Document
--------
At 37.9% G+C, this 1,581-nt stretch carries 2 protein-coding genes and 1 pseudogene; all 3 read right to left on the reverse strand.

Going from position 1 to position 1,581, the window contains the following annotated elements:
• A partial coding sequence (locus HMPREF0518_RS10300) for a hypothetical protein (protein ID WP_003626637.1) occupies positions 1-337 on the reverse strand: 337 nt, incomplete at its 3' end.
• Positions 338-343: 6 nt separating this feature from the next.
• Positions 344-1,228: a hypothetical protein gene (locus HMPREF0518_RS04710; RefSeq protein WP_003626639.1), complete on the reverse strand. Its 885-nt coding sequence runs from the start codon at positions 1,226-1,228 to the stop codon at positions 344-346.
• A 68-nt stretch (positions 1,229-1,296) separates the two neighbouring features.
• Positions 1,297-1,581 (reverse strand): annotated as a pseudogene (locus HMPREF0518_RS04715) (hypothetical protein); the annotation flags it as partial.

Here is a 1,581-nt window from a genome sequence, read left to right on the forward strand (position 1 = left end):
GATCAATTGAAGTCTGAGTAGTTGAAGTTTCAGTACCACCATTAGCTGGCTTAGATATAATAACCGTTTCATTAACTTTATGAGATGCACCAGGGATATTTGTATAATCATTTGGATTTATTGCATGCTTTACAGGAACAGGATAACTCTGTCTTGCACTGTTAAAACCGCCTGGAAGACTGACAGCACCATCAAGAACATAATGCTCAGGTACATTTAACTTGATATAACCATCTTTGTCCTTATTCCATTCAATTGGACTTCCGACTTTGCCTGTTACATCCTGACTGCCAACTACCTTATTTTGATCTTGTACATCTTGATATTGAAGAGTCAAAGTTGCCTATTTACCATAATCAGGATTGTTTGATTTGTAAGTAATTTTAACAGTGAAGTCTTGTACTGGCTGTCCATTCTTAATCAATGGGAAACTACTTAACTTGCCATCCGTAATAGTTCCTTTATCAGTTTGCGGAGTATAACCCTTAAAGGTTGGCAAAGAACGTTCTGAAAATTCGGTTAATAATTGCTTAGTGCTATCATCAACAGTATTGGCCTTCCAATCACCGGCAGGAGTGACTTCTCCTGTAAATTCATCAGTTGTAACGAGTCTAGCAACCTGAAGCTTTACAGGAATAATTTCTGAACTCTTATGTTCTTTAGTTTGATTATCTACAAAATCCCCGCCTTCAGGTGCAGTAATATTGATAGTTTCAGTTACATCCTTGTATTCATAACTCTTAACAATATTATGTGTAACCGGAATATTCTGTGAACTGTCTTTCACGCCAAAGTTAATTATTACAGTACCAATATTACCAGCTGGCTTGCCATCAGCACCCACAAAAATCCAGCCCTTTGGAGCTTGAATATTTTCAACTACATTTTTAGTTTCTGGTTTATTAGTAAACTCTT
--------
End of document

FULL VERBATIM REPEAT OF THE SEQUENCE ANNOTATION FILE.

At 37.9% G+C, this 1,581-nt stretch carries 2 protein-coding genes and 1 pseudogene; all 3 read right to left on the reverse strand.

Going from position 1 to position 1,581, the window contains the following annotated elements:
• A partial coding sequence (locus HMPREF0518_RS10300) for a hypothetical protein (protein ID WP_003626637.1) occupies positions 1-337 on the reverse strand: 337 nt, incomplete at its 3' end.
• Positions 338-343: 6 nt separating this feature from the next.
• Positions 344-1,228: a hypothetical protein gene (locus HMPREF0518_RS04710; RefSeq protein WP_003626639.1), complete on the reverse strand. Its 885-nt coding sequence runs from the start codon at positions 1,226-1,228 to the stop codon at positions 344-346.
• A 68-nt stretch (positions 1,229-1,296) separates the two neighbouring features.
• Positions 1,297-1,581 (reverse strand): annotated as a pseudogene (locus HMPREF0518_RS04715) (hypothetical protein); the annotation flags it as partial.

Here is a 1,581-nt window from a genome sequence, read left to right on the forward strand (position 1 = left end):
GATCAATTGAAGTCTGAGTAGTTGAAGTTTCAGTACCACCATTAGCTGGCTTAGATATAATAACCGTTTCATTAACTTTATGAGATGCACCAGGGATATTTGTATAATCATTTGGATTTATTGCATGCTTTACAGGAACAGGATAACTCTGTCTTGCACTGTTAAAACCGCCTGGAAGACTGACAGCACCATCAAGAACATAATGCTCAGGTACATTTAACTTGATATAACCATCTTTGTCCTTATTCCATTCAATTGGACTTCCGACTTTGCCTGTTACATCCTGACTGCCAACTACCTTATTTTGATCTTGTACATCTTGATATTGAAGAGTCAAAGTTGCCTATTTACCATAATCAGGATTGTTTGATTTGTAAGTAATTTTAACAGTGAAGTCTTGTACTGGCTGTCCATTCTTAATCAATGGGAAACTACTTAACTTGCCATCCGTAATAGTTCCTTTATCAGTTTGCGGAGTATAACCCTTAAAGGTTGGCAAAGAACGTTCTGAAAATTCGGTTAATAATTGCTTAGTGCTATCATCAACAGTATTGGCCTTCCAATCACCGGCAGGAGTGACTTCTCCTGTAAATTCATCAGTTGTAACGAGTCTAGCAACCTGAAGCTTTACAGGAATAATTTCTGAACTCTTATGTTCTTTAGTTTGATTATCTACAAAATCCCCGCCTTCAGGTGCAGTAATATTGATAGTTTCAGTTACATCCTTGTATTCATAACTCTTAACAATATTATGTGTAACCGGAATATTCTGTGAACTGTCTTTCACGCCAAAGTTAATTATTACAGTACCAATATTACCAGCTGGCTTGCCATCAGCACCCACAAAAATCCAGCCCTTTGGAGCTTGAATATTTTCAACTACATTTTTAGTTTCTGGTTTATTAGTAAACTCTT